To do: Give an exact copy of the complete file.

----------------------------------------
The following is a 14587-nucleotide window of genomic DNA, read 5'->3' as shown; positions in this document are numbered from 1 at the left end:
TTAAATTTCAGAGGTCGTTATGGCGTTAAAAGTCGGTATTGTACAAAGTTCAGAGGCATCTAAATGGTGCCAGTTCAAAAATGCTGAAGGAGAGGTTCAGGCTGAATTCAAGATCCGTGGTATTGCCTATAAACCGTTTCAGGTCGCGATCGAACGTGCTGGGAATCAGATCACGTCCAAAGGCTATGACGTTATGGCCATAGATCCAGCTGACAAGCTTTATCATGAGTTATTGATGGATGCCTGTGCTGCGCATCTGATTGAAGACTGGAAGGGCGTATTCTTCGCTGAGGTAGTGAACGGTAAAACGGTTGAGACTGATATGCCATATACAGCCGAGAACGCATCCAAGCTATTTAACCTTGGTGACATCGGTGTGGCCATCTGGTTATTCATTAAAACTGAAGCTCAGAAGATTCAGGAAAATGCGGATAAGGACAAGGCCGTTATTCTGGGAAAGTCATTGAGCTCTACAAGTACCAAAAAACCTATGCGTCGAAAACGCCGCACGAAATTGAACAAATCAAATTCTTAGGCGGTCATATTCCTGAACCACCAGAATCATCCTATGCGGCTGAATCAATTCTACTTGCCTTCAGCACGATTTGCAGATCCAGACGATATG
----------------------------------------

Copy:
The following is a 14587-nucleotide window of genomic DNA, read 5'->3' as shown; positions in this document are numbered from 1 at the left end:
TTAAATTTCAGAGGTCGTTATGGCGTTAAAAGTCGGTATTGTACAAAGTTCAGAGGCATCTAAATGGTGCCAGTTCAAAAATGCTGAAGGAGAGGTTCAGGCTGAATTCAAGATCCGTGGTATTGCCTATAAACCGTTTCAGGTCGCGATCGAACGTGCTGGGAATCAGATCACGTCCAAAGGCTATGACGTTATGGCCATAGATCCAGCTGACAAGCTTTATCATGAGTTATTGATGGATGCCTGTGCTGCGCATCTGATTGAAGACTGGAAGGGCGTATTCTTCGCTGAGGTAGTGAACGGTAAAACGGTTGAGACTGATATGCCATATACAGCCGAGAACGCATCCAAGCTATTTAACCTTGGTGACATCGGTGTGGCCATCTGGTTATTCATTAAAACTGAAGCTCAGAAGATTCAGGAAAATGCGGATAAGGACAAGGCCGTTATTCTGGGAAAGTCATTGAGCTCTACAAGTACCAAAAAACCTATGCGTCGAAAACGCCGCACGAAATTGAACAAATCAAATTCTTAGGCGGTCATATTCCTGAACCACCAGAATCATCCTATGCGGCTGAATCAATTCTACTTGCCTTCAGCACGATTTGCAGATCCAGACGATATG